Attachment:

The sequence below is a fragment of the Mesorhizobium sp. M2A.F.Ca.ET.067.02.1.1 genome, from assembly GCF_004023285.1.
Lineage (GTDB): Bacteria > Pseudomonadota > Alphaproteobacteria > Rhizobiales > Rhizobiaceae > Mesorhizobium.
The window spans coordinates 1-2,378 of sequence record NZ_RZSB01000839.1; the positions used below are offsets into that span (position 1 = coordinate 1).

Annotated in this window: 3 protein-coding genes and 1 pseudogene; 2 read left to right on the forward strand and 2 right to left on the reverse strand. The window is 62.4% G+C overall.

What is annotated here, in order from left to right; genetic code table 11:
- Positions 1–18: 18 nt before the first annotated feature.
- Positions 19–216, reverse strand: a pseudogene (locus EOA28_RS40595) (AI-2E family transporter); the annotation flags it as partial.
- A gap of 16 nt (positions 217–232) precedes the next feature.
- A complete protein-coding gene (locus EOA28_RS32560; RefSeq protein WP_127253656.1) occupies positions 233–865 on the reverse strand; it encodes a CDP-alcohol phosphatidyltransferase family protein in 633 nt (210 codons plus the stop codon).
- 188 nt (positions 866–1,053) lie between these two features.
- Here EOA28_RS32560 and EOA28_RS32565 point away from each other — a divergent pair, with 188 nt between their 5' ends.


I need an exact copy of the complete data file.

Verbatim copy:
The sequence below is a fragment of the Mesorhizobium sp. M2A.F.Ca.ET.067.02.1.1 genome, from assembly GCF_004023285.1.
Lineage (GTDB): Bacteria > Pseudomonadota > Alphaproteobacteria > Rhizobiales > Rhizobiaceae > Mesorhizobium.
The window spans coordinates 1-2,378 of sequence record NZ_RZSB01000839.1; the positions used below are offsets into that span (position 1 = coordinate 1).

Annotated in this window: 3 protein-coding genes and 1 pseudogene; 2 read left to right on the forward strand and 2 right to left on the reverse strand. The window is 62.4% G+C overall.

What is annotated here, in order from left to right; genetic code table 11:
- Positions 1–18: 18 nt before the first annotated feature.
- Positions 19–216, reverse strand: a pseudogene (locus EOA28_RS40595) (AI-2E family transporter); the annotation flags it as partial.
- A gap of 16 nt (positions 217–232) precedes the next feature.
- A complete protein-coding gene (locus EOA28_RS32560; RefSeq protein WP_127253656.1) occupies positions 233–865 on the reverse strand; it encodes a CDP-alcohol phosphatidyltransferase family protein in 633 nt (210 codons plus the stop codon).
- 188 nt (positions 866–1,053) lie between these two features.
- Here EOA28_RS32560 and EOA28_RS32565 point away from each other — a divergent pair, with 188 nt between their 5' ends.